Saturday, 6 August 2022

Loving Highsmith: NZIFF Review

Loving Highsmith: NZIFF Review

Gwendoline Christie's laconic voiceover turns frames of director Eva Vitija's tale of The Talented Mr Ripley and Carol author into something that's as soothing as it is meditative.

But what emerges from this portrait is a film that's as much about Highsmith as it is about the complex relationship she shared with her mother. 

Loving Highsmith: NZIFF Review

It also looks very closely at Highsmith's relationship with women, including comments from those she was involved with, adding an air of forbidden authenticity that's hard to shake.

Through narration over footage, diary entrants and animation, Vitija carefully constructs a poignant tale that's as revealing as any autobiography could have been, and as enlightening as any casual fan of Highsmith's work would expect it to be.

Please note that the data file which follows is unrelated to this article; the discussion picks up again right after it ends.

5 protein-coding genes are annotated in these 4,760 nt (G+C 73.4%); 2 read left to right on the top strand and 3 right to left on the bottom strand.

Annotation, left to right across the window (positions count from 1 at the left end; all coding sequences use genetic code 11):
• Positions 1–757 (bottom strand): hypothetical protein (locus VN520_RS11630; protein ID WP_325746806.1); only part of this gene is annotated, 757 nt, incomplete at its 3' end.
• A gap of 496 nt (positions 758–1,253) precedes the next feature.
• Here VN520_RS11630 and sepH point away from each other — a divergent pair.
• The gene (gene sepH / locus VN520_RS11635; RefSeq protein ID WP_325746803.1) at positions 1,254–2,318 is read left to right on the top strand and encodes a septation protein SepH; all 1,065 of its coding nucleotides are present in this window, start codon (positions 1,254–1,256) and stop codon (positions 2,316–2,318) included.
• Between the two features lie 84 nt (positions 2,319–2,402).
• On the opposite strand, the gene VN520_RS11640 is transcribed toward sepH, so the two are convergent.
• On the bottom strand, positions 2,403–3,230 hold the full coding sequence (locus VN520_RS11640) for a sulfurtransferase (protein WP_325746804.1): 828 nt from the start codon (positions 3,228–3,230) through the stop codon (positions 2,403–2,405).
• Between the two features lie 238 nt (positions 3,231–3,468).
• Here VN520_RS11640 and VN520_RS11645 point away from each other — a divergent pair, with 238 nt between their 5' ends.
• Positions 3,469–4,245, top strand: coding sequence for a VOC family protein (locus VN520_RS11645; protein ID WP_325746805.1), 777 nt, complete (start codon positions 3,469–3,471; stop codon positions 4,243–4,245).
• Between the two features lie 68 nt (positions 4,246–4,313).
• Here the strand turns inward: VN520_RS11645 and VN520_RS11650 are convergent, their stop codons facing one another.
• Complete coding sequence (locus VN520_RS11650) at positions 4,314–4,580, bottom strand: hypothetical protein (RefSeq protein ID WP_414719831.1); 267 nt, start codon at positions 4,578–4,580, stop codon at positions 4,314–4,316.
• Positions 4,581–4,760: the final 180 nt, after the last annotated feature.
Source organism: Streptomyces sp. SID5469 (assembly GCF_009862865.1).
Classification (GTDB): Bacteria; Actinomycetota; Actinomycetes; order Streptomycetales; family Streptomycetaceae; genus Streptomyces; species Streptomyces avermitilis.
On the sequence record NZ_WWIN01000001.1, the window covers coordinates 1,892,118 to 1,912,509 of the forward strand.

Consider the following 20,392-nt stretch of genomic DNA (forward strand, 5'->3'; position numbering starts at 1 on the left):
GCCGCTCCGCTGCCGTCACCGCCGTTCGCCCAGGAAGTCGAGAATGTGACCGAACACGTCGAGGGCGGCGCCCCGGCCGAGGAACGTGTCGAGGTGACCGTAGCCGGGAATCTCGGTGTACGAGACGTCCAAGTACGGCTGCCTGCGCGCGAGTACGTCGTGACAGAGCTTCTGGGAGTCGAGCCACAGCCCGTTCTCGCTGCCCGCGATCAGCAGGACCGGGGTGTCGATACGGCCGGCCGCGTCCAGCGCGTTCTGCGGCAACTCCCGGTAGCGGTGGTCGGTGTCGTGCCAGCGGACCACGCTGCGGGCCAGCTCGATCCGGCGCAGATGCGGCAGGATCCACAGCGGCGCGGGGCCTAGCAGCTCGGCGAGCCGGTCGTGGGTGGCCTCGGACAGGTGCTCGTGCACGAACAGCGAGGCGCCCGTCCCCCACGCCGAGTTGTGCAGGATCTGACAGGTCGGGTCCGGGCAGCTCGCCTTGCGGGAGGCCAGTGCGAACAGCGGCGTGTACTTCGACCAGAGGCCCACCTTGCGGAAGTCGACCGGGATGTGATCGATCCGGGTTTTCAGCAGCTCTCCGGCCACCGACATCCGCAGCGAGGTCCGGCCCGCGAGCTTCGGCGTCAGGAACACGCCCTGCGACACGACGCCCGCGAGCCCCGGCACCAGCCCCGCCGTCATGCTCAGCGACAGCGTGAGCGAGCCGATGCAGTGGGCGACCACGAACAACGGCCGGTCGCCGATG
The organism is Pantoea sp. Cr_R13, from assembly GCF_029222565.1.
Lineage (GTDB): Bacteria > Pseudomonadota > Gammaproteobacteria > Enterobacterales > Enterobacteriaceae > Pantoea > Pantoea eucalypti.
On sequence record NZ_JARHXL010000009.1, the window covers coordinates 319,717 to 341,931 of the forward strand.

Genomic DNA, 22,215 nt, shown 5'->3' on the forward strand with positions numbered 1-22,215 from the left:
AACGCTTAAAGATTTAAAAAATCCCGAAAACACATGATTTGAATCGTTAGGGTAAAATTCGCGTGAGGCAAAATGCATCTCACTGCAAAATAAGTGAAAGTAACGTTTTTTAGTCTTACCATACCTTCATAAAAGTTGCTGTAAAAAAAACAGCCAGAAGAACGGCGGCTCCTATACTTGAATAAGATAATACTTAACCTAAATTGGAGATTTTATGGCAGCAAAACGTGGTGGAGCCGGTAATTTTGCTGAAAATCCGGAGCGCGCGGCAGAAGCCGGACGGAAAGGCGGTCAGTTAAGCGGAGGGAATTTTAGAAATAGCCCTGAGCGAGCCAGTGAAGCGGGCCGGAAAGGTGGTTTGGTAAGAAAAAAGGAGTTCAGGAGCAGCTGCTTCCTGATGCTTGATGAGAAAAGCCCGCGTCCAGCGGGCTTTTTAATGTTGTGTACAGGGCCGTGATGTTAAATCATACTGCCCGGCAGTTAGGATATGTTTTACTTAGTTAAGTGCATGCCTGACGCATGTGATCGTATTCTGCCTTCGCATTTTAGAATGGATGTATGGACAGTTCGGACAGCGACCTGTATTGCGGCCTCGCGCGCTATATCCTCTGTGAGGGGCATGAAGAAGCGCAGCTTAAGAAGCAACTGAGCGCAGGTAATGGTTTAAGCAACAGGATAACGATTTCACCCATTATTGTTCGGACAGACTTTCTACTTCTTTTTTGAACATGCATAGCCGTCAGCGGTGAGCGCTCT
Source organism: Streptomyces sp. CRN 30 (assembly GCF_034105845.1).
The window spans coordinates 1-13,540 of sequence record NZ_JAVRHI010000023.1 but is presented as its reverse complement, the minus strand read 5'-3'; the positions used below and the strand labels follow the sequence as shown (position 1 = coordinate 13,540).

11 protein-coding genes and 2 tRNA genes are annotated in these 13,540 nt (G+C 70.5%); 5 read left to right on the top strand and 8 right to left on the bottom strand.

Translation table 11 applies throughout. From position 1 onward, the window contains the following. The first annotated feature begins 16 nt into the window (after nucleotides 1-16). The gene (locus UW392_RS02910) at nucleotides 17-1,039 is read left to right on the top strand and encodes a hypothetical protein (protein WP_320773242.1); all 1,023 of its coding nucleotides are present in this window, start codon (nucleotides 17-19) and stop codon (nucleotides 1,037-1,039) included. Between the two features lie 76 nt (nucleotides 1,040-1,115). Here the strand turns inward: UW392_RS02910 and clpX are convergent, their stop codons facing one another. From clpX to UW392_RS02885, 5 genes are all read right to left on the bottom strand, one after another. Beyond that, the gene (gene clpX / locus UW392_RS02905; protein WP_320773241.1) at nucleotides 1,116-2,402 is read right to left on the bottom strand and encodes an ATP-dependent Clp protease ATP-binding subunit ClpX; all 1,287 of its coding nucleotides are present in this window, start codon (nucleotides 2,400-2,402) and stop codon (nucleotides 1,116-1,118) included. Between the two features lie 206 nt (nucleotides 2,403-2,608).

That's to say though for outsiders not engaged with Highsmith's writings and thoughts, it's not impenetrable, more that it remains somewhat of a cold and aloof story that tracks and traces relationships for its own use.

Yet, curiously enough, its raison d'etre is less about looking at Highsmith and seems to be more a clarion call for those in the closet to seize control of their destiny. On this front, its director's desire for the film to be "a plea for the women of the Highsmith generation who fought for the right to live and love according to their true identity", Loving Highsmith feels like a pertinent documentary that never quite reaches emotional highs, but may prove to be the fire some may need to feel justified in their lives.

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